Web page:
Idempotency and RPC
The concept of idempotency plays an important role in RESTful API development and presents a particular caveat in RPC. By convention, RPC limits its inventory of HTTP methods to GET (an idempotent method) and POST (a non-idempotent method). Developers using RPC in the midst of RESTful API development will need to pick one of these two methods and stick with it. Where POST is used, take special care to ensure its idempotency issues don't impact call logic stability.
Five essential strategies for RPC in distributed systems
Given the issues detailed above, developers need a strategy that can help them deal with challenges related to state and call process management. Here are five strategies your team can use to keep these problems to a minimum.
Implement asynchronous communication
All individual microservices, containers and other software components should be called asynchronously, which means that those making the calls should expect that they might not receive an immediate response to a request. This is essential for cloud-native operations, where synchrony will impact a developer's ability to scale or replace a microservice when needed. Keep in mind, however, that mixing synchronous and asynchronous behaviors within a single RPC implementation is a potential invitation to mismatched communications and recurring message failures.
Go beyond REST and HTTP
There are plenty of protocol options for RPC that aren't REST and HTTP. If your applications are not related to web-based information exchange, you may want to consider options such as JSON-RPC or gRPC, which offer developers a little more functionality and flexibility for creating more modern, high-performance web applications that are popular in enterprise-level environments.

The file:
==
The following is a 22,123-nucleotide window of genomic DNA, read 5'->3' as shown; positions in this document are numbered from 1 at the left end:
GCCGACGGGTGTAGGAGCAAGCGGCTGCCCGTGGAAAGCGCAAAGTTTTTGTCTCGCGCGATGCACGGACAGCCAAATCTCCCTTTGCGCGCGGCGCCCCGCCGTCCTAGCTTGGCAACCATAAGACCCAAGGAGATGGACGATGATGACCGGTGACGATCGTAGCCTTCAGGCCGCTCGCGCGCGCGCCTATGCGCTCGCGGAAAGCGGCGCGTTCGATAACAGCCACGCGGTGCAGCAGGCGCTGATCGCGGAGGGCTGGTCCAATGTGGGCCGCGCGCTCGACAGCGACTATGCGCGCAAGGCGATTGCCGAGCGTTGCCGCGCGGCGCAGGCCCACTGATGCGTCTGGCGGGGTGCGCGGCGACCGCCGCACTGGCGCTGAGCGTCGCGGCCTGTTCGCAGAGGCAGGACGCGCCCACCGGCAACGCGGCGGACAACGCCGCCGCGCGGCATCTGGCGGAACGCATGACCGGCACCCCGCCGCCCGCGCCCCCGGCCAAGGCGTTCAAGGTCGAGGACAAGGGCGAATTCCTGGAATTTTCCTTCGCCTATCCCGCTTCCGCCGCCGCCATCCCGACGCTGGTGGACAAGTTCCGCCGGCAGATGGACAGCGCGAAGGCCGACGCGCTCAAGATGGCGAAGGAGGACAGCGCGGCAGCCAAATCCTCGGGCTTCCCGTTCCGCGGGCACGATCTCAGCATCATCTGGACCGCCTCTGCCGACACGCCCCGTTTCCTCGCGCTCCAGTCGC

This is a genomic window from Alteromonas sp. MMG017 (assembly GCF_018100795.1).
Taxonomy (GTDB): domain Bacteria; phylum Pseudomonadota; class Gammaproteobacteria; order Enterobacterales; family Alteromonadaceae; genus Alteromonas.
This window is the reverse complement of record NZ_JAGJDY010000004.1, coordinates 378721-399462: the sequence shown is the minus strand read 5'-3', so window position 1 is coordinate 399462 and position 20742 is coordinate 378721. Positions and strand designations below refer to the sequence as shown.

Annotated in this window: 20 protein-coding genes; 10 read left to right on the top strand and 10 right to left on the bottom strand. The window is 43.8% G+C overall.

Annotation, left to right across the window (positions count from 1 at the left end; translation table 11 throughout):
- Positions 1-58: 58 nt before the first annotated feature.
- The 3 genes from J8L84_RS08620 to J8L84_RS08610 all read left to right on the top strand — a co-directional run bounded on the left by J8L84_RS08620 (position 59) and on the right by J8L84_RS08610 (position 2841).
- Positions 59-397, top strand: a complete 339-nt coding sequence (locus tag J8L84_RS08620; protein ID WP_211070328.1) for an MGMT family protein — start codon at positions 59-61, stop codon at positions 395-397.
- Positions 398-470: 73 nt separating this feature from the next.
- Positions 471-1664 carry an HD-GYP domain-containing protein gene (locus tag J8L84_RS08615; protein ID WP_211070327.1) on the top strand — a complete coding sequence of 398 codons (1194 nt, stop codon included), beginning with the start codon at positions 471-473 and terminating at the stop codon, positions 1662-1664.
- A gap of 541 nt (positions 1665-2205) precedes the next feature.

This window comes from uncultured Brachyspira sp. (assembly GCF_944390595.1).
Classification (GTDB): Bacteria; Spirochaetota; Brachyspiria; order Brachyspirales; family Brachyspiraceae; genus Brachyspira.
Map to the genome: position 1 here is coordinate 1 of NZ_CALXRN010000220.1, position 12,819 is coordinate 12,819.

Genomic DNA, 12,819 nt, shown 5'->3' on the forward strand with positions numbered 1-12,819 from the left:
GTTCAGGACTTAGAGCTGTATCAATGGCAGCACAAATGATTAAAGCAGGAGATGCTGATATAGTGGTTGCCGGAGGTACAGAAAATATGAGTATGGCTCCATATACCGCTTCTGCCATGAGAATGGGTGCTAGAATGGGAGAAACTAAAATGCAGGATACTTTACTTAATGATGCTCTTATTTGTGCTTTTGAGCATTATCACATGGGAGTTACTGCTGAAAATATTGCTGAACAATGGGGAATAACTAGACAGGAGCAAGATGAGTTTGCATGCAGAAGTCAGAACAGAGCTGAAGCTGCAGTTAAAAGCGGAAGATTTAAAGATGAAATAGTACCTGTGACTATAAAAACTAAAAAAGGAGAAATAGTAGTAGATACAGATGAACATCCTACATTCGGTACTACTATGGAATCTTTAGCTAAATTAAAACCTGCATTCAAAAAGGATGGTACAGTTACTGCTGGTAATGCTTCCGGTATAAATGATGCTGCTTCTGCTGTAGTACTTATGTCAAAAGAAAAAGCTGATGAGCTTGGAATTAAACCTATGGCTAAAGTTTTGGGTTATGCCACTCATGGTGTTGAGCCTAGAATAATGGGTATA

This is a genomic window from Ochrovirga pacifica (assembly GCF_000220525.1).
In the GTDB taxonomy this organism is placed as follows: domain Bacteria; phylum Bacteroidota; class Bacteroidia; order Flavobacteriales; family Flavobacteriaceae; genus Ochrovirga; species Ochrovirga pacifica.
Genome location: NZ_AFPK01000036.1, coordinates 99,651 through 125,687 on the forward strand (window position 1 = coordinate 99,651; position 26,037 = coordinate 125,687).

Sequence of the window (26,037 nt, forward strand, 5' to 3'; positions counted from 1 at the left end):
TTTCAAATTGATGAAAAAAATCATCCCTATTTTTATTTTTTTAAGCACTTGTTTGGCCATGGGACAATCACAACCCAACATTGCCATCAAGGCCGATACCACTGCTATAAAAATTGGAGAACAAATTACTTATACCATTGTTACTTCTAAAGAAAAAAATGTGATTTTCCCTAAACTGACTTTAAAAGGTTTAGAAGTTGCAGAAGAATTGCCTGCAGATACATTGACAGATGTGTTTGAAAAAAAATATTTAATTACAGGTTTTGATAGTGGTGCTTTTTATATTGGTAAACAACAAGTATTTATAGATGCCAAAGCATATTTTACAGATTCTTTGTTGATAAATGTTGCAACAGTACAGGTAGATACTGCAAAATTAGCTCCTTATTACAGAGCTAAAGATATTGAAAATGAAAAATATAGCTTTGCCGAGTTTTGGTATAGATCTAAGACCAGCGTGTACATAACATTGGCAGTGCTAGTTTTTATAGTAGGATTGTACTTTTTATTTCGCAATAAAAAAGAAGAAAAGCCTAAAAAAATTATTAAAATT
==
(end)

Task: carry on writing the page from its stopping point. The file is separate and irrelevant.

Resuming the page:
Inspect underlying communication mechanisms
RCP can run via TCP or UDP, and the two choices behave and perform differently. TCP is stateful, will recover lost packets and will introduce latency. UDP is faster, handles scaling and load balancing better, but requires some application-level response to packet loss.
Get strict with state control
Avoid having both client and server maintain state and avoid error handling. If the server side has to maintain state, then use context handles as the strategy. If there is no true "server side" because the RPC links something to a service or microservice element, then consider back-end state control to preserve scalability.
Prepare for version rollbacks
If RPC APIs are expected to change in a functional way with some regularity, ensure that API changes are backward compatible where possible. Some API changes may be too profound to support different versions between called and calling elements. Design APIs such that new versions are developed as supersets of the old ones, which makes it easier to make them backward compatible.
Practice good coding hygiene
Finally, perform regular thread cleanup and garbage collection as required by the specifications for your team's RPC implementation. This is more likely to be an issue with explicit client-to-server RPC exchanges than with microservices. However, each RPC implementation -- and sometimes each language you use -- will have its own rules that developers must follow to avoid misplacing or duplicating resources. If it's likely that the implementation will be populated with multiple languages, try to establish and enforce a consistent approach to resource management upfront to avoid confusion down the line.